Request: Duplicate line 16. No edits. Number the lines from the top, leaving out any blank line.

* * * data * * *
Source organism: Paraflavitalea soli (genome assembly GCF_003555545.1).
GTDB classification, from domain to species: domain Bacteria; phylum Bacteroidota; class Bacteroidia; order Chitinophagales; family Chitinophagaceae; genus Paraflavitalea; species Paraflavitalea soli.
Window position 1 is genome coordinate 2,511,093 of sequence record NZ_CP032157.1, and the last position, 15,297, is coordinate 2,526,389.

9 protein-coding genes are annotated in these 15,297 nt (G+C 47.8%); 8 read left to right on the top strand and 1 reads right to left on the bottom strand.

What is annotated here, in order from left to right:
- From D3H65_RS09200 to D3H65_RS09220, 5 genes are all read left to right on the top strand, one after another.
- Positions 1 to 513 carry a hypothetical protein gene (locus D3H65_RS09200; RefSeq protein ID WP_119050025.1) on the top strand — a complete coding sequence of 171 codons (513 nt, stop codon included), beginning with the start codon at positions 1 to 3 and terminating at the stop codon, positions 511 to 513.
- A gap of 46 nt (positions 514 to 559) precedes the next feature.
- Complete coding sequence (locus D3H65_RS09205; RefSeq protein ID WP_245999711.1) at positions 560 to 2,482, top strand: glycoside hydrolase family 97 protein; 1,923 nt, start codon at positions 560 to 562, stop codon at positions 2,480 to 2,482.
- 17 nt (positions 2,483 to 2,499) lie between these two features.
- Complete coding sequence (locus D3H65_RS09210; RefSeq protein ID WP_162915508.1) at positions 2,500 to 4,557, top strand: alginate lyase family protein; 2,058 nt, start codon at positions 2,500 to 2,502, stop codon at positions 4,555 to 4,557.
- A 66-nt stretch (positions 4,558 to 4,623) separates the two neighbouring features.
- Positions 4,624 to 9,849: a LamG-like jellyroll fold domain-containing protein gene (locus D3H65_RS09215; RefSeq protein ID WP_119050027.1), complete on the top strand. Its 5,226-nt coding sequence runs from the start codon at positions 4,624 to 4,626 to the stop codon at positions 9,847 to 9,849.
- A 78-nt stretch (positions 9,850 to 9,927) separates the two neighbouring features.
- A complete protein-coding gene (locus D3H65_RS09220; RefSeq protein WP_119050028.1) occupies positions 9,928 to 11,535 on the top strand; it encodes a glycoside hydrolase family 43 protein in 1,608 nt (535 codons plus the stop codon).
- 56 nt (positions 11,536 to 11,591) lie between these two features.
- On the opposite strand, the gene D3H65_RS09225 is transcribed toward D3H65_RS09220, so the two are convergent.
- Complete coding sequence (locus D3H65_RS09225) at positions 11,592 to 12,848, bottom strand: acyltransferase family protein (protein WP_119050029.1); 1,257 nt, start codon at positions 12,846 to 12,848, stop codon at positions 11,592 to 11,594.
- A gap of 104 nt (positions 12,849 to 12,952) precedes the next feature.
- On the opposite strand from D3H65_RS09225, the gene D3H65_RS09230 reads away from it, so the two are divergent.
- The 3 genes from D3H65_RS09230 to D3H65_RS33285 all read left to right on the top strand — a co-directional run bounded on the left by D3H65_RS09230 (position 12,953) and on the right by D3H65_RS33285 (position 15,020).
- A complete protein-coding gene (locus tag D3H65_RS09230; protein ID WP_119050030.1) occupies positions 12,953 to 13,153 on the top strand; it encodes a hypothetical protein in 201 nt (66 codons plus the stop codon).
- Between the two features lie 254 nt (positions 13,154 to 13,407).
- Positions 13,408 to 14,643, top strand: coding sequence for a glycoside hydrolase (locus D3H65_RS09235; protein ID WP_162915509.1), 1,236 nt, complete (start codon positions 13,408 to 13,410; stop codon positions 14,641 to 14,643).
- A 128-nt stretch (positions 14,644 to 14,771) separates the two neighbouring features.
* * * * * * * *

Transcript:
- 56 nt (positions 11,536 to 11,591) lie between these two features.